Team: Luthfy Ramiz, Syifa Annisa and Gio Pradipta

     

  • Enhancing Women’s Civic and Political Engagement Via Digital Technology a project initiated in Mexico to increase the role of women as community leaders and make their voices heard more. The challenge identified was that women in local communities are active and initiate change all the time, without realising that they are leaders and without being given the necessary recognition. During the project, workshops and discussions were held to exchange practices and experiences and learn about digital tools to improve civic participation.
    Team: Mar Marín and her local team

Empowered critical thinking not afraid of “wicked problems”

Based on the feedback and analysis, the participants admitted that they now feel more empowered to tackle complex problems, maintain a clear focus and approach the project in a way that avoids a loss of motivation and burnout. Here are the four key learning outcomes expressed by the participants.

Key learning 1: Imagination towards what democracy could be

“We can say that the programme changed the participants’ perception of democracy. They indicated that their imagination was piqued in terms of what democracy can become. This change occurred during the programme when participants were encouraged to question facts and norms. For example, people not being born equal is not a fact but a norm. Democratic systems being vulnerable to misinformation is not a fact but a norm. Norms can be changed,” remarked Sinha.

Key learning 2: Breaking “wicked problems”

According to the survey, the participants expressed that complex and “wicked” problems became less daunting because the programme taught to break them into smaller problems in a systematic way.

“When you break big issues into smaller problems, they can be facilitated through deliberation and dialogue. Rather than becoming burnt out from trying to tackle the same corrupt systems, participants said they have a new goal and focus facilitated by the Democracy Defenders Accelerator. They said they now use various tools, such as critical thinking, argumentation skills and targeted problem-solving, to bring about changes in their communities,” Sinha said, in summarising the second key learning for the participants.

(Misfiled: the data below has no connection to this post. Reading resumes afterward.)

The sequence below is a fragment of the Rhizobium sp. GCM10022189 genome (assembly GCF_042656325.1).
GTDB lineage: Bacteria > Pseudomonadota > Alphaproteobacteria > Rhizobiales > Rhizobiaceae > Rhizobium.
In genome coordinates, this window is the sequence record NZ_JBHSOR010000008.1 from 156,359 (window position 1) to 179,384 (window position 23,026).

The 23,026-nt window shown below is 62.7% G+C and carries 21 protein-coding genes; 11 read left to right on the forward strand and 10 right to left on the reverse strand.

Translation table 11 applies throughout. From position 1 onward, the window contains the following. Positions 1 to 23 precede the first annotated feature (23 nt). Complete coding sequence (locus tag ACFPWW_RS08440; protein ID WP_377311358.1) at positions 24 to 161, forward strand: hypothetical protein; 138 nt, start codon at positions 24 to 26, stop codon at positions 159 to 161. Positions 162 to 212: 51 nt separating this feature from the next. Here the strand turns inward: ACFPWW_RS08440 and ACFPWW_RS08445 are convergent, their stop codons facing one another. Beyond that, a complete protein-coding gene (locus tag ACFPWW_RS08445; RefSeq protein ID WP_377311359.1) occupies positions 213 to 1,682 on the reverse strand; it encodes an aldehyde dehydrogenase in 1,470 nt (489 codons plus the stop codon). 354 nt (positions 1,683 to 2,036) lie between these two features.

Key learning 3: Learning to tackle projects in phases and plan achievable steps

The participants emphasised that the Democracy Defenders Accelerator programme helped them to break down the project into phases, with milestones that were actually achievable.

“Often, the impact of a project is not visible for years and sometimes not even in the participants’ lifetimes. This can be very demotivating for the project team, who are often balancing advocacy efforts with work, studies or caring for family members. Therefore, the programme helped the participants to set achievable milestones that still allowed them to work creatively towards the impact, by using tools such as the Theory of Change,” explained Sinha.

Key learning 4: Using critical thinking

Another important learning outcome for the participants was the use of critical thinking when reaching out to stakeholders.

“The highly networked possibilities offer endless ways for collaborating with stakeholders from all around the world. However, the reality is that people have been highly politicised, and they also have very different expectations based on their background and experience. Through stakeholder mapping exercises, pitching and deliberation sessions, participants were able to reach the right stakeholders and they mentioned this as a valuable learning outcome,” says Sinha, in sharing the analysis of the feedback gathered.

The impact? Network of Democracy Defenders ready to take action

As a result of the ten-month programme, the participants together with Citizen OS initiated the Democracy Defenders Network – a participatory network for Citizen OS partners, alumni and like-minded activists to increase the capacity of civil society leaders and improve international cooperation.

The network is open for activists and organisations to exchange knowledge and coordinate initiatives together. The network applications are open and accepting new members is on a roll-up basis. The network is non-profit and there are no membership fees.

Participants discussing in the Democracy Defenders Accelerator Bootcamp. Photo: Meelika Hirmo

The Democracy Defenders Accelerator project is financed by the Citizen OS Foundation and the Active Citizens Fund, which is mediated in Estonia by the Open Estonia Foundation in cooperation with the Network of Estonian Nonprofit Organizations (NENO).

Meelika Hirmo

Meelika Hirmo

Communications Lead

Shaping strategic communication and giving more momentum to the mission and initiatives of Citizen OS.